Use of a Well Model To Determine Permeability Layering From Selective Well Tests
- Paul R. McGee (Mobil Research and Development Corp.)
- Document ID
- Society of Petroleum Engineers
- Journal of Petroleum Technology
- Publication Date
- November 1980
- Document Type
- Journal Paper
- 2,023 - 2,028
- 1980. Society of Petroleum Engineers
- 1.6 Drilling Operations, 5.5.2 Core Analysis, 5.8.7 Carbonate Reservoir, 4.1.5 Processing Equipment, 4.1.2 Separation and Treating, 2.2.2 Perforating, 3.2.4 Acidising, 3.2.8 Well Performance Modeling and Tubular Optimization, 1.6.9 Coring, Fishing, 1.10 Drilling Equipment, 5.6.4 Drillstem/Well Testing
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This paper describes the use of a numerical well model to determine permeability layering from selective drillstem and production tests for two wells in two Middle East reservoirs. Permeabilities of various geologic layers of a stratified reservoir may be determined by careful planning of selective drillstem tests coupled with a well model to interpret the pressure behavior of each test.
The Middle East Reservoir A is a complex carbonate reservoir exhibiting considerable lateral and vertical lithological changes with consequent variation in reservoir characteristics. Based on three previous wells, six geologic units were identified, only five of which are considered productive. Drilling of Well 4 was planned to include drillstem tests of each of these five geologic units to determine their flow characteristics. After the well was completed, it was perforated and acidized and long-term production tests were performed. A numerical well model was developed for use in interpreting these tests by matching pressure buildup performance. This numerical model incorporated all the known geological zonation based on geologic analysis of the four wells drilled to that time. A three-dimensional well simulator was used in this modeling. However, it was used in a two-dimensional radial mode. Later this same technique was applied to an infill well in Middle East Reservoir B. This reservoir has been producing for several years. It is a carbonate reservoir and has considerable variation in lithological characteristics in both the lateral and vertical direction. Selective drillstem tests were conducted on Well 149 at the time it was drilled.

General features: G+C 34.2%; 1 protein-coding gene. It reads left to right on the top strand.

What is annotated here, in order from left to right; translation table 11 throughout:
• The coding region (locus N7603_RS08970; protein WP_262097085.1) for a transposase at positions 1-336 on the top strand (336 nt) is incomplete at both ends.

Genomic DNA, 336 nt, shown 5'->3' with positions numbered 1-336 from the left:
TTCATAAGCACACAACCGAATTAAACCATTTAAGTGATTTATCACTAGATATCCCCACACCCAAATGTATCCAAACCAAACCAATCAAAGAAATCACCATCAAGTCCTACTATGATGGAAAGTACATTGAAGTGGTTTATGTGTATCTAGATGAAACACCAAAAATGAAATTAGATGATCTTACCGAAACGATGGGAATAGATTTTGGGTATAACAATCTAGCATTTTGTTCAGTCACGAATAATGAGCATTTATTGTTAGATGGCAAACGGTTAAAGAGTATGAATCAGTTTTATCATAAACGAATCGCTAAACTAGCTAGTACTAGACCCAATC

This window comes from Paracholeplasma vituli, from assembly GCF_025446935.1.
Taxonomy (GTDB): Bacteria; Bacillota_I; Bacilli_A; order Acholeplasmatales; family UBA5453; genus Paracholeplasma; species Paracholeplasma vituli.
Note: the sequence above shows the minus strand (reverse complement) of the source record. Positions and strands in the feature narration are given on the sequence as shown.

Well 4 Drillstem Tests
A schematic of the drillstem test procedure is shown in Fig. 1. After each geologic unit was drilled, a packer was set isolating that unit while a drillstem test was conducted. The well was produced for time periods ranging from 4.4 to 7 hours with two pressure recorders opposite the producing intervals. The well then was closed, and the buildup pressures were recorded. Reservoir A is highly undersaturated such that single-phase oil flow occurred at all times in all tests. While the reservoir has an aquifer, the well is located on the crest of the reservoir a considerable distance away from the water zone. Cores were obtained from all geologic units for Well 4. A radial well model was constructed to simulate the performance of this well. To have the first grid point as close to the wellbore as possible, it was selected 1 ft (0.30 m) from the wellbore. Six additional radial segments increase logarithmically in size to encompass a total drainage radius of 4,000 ft (1219.2 m). This radius is roughly comparable to the distance from the well to the leading edge of the oil/water contact. A constant-pressure outer boundary was assumed. However, for the short-term drillstem tests, it did not matter whether the outer boundary was sealed or at constant pressure due to the short duration of the tests.
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